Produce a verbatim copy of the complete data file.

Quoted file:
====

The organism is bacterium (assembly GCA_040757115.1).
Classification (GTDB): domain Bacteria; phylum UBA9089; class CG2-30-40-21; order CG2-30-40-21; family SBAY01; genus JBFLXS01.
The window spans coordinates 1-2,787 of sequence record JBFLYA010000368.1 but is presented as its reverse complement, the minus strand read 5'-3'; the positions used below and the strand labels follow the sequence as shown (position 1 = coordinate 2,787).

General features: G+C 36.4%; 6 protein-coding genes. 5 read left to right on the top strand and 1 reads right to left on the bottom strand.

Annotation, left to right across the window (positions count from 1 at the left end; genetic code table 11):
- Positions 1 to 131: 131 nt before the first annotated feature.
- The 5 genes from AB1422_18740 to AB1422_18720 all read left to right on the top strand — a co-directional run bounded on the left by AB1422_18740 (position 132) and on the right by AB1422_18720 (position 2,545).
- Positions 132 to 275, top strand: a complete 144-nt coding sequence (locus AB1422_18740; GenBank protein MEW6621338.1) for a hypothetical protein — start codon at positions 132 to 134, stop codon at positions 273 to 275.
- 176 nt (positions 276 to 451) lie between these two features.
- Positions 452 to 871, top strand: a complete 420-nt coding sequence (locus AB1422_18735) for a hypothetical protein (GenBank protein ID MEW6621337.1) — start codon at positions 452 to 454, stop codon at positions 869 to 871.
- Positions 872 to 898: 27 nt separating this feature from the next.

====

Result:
The organism is bacterium (assembly GCA_040757115.1).
Classification (GTDB): domain Bacteria; phylum UBA9089; class CG2-30-40-21; order CG2-30-40-21; family SBAY01; genus JBFLXS01.
The window spans coordinates 1-2,787 of sequence record JBFLYA010000368.1 but is presented as its reverse complement, the minus strand read 5'-3'; the positions used below and the strand labels follow the sequence as shown (position 1 = coordinate 2,787).

General features: G+C 36.4%; 6 protein-coding genes. 5 read left to right on the top strand and 1 reads right to left on the bottom strand.

Annotation, left to right across the window (positions count from 1 at the left end; genetic code table 11):
- Positions 1 to 131: 131 nt before the first annotated feature.
- The 5 genes from AB1422_18740 to AB1422_18720 all read left to right on the top strand — a co-directional run bounded on the left by AB1422_18740 (position 132) and on the right by AB1422_18720 (position 2,545).
- Positions 132 to 275, top strand: a complete 144-nt coding sequence (locus AB1422_18740; GenBank protein MEW6621338.1) for a hypothetical protein — start codon at positions 132 to 134, stop codon at positions 273 to 275.
- 176 nt (positions 276 to 451) lie between these two features.
- Positions 452 to 871, top strand: a complete 420-nt coding sequence (locus AB1422_18735) for a hypothetical protein (GenBank protein ID MEW6621337.1) — start codon at positions 452 to 454, stop codon at positions 869 to 871.
- Positions 872 to 898: 27 nt separating this feature from the next.